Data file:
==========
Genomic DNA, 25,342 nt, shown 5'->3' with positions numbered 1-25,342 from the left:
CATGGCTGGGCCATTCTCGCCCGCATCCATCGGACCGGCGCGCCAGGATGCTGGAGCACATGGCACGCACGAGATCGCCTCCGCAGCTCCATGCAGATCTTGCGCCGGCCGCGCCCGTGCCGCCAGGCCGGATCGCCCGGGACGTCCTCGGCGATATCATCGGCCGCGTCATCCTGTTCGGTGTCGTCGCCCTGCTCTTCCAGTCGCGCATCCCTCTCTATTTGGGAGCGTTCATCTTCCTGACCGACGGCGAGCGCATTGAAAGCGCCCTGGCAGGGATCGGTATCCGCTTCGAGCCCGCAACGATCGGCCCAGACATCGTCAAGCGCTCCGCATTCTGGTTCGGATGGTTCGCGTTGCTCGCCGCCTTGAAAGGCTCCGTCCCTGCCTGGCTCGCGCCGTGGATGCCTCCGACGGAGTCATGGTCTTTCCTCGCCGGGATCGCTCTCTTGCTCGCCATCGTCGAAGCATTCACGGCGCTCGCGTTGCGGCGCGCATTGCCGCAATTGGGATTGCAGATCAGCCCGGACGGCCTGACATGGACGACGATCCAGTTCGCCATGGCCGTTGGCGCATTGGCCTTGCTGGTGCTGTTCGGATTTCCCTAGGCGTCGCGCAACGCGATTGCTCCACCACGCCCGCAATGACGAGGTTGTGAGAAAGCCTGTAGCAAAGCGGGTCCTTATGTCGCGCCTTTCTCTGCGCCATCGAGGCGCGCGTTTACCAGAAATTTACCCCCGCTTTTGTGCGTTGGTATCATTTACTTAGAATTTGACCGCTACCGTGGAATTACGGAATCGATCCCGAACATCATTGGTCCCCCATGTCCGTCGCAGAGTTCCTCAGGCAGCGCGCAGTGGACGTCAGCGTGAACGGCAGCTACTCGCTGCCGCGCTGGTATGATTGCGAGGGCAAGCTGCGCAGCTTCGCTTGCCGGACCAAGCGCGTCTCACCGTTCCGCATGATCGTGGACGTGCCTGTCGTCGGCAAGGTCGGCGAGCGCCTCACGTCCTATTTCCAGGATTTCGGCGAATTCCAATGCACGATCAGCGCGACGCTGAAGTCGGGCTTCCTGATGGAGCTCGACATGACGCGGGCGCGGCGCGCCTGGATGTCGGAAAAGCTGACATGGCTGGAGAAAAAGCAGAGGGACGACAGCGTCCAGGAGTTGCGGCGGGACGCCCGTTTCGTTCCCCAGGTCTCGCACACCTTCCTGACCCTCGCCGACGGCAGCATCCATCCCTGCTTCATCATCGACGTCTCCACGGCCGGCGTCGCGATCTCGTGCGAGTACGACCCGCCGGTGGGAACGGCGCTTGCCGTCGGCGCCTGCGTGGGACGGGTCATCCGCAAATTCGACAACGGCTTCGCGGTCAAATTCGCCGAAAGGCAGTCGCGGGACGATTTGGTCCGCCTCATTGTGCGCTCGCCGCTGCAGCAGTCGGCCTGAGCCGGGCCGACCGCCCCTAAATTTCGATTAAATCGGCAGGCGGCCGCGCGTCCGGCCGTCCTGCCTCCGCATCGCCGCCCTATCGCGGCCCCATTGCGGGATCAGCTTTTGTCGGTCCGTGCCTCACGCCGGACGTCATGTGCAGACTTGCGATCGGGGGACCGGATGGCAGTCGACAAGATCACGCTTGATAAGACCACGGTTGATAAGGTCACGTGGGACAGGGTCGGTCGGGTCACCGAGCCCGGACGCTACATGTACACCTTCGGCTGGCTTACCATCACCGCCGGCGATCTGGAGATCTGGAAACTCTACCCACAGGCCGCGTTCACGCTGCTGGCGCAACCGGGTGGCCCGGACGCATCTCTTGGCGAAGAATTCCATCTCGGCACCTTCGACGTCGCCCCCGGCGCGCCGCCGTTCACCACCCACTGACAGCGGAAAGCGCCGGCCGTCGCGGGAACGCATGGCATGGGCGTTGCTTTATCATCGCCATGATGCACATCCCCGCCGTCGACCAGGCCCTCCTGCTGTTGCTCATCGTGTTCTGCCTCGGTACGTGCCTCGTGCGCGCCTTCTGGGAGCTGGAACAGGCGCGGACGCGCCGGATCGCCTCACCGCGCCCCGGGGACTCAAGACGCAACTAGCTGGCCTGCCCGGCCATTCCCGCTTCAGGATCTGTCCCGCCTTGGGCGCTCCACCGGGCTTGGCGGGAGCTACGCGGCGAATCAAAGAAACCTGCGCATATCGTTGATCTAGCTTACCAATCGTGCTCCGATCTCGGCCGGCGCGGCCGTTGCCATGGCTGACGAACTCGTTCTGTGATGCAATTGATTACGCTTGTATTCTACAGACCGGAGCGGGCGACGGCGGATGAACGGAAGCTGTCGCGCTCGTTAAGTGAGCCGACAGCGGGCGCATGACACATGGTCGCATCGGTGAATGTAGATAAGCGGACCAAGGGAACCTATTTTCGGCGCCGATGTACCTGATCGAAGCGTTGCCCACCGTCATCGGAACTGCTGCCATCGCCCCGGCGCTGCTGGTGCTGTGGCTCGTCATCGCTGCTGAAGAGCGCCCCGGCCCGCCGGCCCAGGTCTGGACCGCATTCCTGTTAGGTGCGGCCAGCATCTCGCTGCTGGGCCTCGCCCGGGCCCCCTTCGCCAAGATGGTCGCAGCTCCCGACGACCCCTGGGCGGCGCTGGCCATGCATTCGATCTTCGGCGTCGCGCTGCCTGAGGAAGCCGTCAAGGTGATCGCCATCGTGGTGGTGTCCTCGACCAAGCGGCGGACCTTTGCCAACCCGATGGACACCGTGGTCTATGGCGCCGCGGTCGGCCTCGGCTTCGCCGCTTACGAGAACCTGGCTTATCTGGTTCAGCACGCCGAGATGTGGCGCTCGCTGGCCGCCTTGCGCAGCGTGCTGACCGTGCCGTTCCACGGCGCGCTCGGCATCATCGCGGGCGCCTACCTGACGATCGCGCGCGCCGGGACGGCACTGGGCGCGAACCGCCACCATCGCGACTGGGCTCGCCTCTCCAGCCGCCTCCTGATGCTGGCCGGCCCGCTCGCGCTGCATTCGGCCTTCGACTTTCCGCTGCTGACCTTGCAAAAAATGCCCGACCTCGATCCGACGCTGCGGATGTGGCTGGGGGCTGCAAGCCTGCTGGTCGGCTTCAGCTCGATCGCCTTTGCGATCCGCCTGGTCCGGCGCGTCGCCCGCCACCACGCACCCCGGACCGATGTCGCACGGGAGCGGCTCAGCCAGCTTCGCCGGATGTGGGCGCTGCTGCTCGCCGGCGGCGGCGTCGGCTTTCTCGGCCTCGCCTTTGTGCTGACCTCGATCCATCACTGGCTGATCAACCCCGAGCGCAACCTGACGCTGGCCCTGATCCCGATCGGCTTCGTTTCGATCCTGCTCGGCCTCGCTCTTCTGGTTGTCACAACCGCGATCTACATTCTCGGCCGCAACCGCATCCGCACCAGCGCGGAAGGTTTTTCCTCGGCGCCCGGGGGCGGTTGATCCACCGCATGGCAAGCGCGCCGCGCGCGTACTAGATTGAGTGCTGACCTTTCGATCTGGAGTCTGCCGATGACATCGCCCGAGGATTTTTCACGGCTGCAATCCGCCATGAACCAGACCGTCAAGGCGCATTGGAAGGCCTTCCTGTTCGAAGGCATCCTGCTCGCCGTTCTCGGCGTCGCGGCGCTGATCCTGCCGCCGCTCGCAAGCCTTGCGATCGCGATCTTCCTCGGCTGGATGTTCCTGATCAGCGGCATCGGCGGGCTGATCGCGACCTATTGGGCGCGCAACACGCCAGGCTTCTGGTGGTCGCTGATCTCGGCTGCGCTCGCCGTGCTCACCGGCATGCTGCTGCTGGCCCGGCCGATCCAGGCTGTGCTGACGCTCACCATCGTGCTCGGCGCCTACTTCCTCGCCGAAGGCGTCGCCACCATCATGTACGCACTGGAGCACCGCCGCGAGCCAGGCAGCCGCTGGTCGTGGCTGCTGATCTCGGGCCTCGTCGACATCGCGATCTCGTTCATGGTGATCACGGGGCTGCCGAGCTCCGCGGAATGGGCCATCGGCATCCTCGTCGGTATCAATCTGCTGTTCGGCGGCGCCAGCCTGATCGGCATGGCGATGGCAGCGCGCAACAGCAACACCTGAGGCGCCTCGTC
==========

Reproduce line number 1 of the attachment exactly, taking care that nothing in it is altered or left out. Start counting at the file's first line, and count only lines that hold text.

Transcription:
Genomic DNA, 25,342 nt, shown 5'->3' with positions numbered 1-25,342 from the left: